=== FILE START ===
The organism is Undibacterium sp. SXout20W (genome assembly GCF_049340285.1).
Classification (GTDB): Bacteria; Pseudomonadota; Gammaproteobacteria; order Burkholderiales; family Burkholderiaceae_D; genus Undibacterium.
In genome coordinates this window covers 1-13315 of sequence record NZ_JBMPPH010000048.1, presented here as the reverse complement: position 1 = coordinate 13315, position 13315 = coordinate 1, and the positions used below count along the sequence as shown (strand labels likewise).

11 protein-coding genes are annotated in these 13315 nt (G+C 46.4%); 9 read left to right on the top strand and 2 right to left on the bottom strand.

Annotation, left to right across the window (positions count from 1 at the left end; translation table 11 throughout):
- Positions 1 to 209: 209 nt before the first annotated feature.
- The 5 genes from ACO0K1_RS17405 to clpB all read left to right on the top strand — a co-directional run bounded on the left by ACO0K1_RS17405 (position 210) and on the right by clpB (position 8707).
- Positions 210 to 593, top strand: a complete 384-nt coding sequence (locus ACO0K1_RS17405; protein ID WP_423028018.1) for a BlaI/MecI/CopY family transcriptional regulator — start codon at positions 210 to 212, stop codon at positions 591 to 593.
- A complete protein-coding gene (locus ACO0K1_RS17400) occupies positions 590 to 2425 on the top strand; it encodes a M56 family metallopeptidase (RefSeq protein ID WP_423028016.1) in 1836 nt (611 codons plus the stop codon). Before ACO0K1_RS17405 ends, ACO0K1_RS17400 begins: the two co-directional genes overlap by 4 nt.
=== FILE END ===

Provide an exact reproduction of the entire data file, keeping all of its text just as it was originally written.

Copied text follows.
The organism is Undibacterium sp. SXout20W (genome assembly GCF_049340285.1).
Classification (GTDB): Bacteria; Pseudomonadota; Gammaproteobacteria; order Burkholderiales; family Burkholderiaceae_D; genus Undibacterium.
In genome coordinates this window covers 1-13315 of sequence record NZ_JBMPPH010000048.1, presented here as the reverse complement: position 1 = coordinate 13315, position 13315 = coordinate 1, and the positions used below count along the sequence as shown (strand labels likewise).

11 protein-coding genes are annotated in these 13315 nt (G+C 46.4%); 9 read left to right on the top strand and 2 right to left on the bottom strand.

Annotation, left to right across the window (positions count from 1 at the left end; translation table 11 throughout):
- Positions 1 to 209: 209 nt before the first annotated feature.
- The 5 genes from ACO0K1_RS17405 to clpB all read left to right on the top strand — a co-directional run bounded on the left by ACO0K1_RS17405 (position 210) and on the right by clpB (position 8707).
- Positions 210 to 593, top strand: a complete 384-nt coding sequence (locus ACO0K1_RS17405; protein ID WP_423028018.1) for a BlaI/MecI/CopY family transcriptional regulator — start codon at positions 210 to 212, stop codon at positions 591 to 593.
- A complete protein-coding gene (locus ACO0K1_RS17400) occupies positions 590 to 2425 on the top strand; it encodes a M56 family metallopeptidase (RefSeq protein ID WP_423028016.1) in 1836 nt (611 codons plus the stop codon). Before ACO0K1_RS17405 ends, ACO0K1_RS17400 begins: the two co-directional genes overlap by 4 nt.